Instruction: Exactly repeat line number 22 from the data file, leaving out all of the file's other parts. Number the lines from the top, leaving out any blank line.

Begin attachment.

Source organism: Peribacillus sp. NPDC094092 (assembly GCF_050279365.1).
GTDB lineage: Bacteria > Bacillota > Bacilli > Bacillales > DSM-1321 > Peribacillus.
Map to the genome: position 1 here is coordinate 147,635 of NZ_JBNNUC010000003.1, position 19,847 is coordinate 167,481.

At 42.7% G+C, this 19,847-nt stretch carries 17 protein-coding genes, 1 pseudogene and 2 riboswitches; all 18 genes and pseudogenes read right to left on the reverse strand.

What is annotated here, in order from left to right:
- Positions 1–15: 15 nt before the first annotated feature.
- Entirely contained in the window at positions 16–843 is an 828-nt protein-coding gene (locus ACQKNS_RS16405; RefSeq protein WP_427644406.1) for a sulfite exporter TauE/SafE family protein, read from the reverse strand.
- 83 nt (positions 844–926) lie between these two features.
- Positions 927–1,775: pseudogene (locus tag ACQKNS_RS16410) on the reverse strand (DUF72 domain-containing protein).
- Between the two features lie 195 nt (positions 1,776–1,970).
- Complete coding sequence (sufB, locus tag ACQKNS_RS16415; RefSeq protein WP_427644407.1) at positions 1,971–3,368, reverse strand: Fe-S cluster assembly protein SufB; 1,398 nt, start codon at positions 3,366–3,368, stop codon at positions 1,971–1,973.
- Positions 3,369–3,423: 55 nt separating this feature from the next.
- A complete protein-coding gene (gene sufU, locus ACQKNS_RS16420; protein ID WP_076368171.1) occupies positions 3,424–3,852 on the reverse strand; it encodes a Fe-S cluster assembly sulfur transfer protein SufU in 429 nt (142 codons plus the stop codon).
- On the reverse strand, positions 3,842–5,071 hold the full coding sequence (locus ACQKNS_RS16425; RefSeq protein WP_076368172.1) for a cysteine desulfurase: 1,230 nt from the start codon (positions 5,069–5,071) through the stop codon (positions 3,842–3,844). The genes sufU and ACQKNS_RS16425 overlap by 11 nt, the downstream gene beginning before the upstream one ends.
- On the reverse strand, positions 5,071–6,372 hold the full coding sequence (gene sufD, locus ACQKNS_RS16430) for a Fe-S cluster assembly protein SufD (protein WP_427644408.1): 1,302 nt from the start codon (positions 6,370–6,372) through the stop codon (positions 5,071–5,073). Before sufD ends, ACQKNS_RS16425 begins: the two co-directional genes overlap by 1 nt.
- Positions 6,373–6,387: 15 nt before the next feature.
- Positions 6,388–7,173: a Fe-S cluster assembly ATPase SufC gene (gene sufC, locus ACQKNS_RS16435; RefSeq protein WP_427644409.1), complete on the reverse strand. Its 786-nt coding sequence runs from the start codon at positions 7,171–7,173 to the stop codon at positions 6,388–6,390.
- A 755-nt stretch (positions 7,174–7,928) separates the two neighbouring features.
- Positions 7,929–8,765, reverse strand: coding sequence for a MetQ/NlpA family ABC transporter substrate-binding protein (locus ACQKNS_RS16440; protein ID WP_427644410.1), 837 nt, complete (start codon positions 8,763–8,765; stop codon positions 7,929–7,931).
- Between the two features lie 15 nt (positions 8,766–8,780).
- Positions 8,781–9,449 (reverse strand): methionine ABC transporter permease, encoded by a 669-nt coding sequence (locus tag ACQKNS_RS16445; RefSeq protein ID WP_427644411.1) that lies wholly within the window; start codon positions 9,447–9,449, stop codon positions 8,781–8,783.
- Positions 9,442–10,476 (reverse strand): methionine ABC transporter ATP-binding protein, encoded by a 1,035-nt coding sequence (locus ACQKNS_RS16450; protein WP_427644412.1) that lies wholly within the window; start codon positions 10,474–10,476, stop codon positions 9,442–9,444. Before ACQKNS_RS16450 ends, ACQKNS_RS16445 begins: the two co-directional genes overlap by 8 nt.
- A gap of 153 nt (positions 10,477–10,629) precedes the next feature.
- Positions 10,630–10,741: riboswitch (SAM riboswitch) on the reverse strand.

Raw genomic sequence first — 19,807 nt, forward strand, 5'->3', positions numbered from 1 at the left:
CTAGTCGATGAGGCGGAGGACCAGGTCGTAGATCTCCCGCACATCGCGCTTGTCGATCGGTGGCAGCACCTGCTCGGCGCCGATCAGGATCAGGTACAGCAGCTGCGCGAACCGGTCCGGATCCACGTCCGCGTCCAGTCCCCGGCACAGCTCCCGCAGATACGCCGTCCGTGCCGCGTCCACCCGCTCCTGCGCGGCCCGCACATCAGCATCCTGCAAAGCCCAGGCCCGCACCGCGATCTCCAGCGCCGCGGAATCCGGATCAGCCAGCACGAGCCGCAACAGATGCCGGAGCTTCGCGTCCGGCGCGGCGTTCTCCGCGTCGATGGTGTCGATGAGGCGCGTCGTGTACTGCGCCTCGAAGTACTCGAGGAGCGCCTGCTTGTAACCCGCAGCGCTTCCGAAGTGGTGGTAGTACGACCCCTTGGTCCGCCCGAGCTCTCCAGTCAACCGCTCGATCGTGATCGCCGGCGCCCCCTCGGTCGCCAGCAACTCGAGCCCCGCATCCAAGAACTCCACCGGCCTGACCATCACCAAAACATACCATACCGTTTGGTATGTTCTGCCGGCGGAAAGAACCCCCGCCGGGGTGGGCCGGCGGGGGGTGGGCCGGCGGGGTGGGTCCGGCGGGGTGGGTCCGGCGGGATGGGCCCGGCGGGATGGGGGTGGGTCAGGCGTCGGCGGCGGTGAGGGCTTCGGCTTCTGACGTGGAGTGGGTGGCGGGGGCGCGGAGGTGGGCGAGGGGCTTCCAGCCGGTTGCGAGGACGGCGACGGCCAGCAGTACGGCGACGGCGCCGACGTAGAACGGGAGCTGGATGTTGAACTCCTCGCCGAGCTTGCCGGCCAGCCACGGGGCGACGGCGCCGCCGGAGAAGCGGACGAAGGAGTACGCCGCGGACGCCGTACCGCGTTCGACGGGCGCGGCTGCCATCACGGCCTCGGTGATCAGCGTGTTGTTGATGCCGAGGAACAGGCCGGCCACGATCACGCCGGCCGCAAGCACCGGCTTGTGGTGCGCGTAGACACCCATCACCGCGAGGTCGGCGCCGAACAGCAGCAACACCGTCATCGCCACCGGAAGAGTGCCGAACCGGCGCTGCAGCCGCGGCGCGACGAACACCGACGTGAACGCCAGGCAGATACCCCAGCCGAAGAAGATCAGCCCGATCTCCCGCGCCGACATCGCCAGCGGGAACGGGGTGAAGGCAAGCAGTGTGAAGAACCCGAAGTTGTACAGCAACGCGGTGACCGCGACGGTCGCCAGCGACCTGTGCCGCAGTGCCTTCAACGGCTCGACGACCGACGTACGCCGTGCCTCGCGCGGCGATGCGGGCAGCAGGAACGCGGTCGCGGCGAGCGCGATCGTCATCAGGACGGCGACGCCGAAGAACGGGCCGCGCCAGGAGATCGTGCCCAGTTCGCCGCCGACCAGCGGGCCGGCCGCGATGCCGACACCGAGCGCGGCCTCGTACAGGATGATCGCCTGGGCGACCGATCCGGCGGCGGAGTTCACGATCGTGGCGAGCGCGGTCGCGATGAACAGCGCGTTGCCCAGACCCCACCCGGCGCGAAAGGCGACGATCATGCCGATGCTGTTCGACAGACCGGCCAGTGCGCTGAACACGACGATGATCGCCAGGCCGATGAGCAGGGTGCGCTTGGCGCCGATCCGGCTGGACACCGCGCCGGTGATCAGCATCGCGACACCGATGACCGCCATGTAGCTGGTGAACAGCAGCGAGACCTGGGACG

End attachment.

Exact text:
- Positions 9,442–10,476 (reverse strand): methionine ABC transporter ATP-binding protein, encoded by a 1,035-nt coding sequence (locus ACQKNS_RS16450; protein WP_427644412.1) that lies wholly within the window; start codon positions 10,474–10,476, stop codon positions 9,442–9,444. Before ACQKNS_RS16450 ends, ACQKNS_RS16445 begins: the two co-directional genes overlap by 8 nt.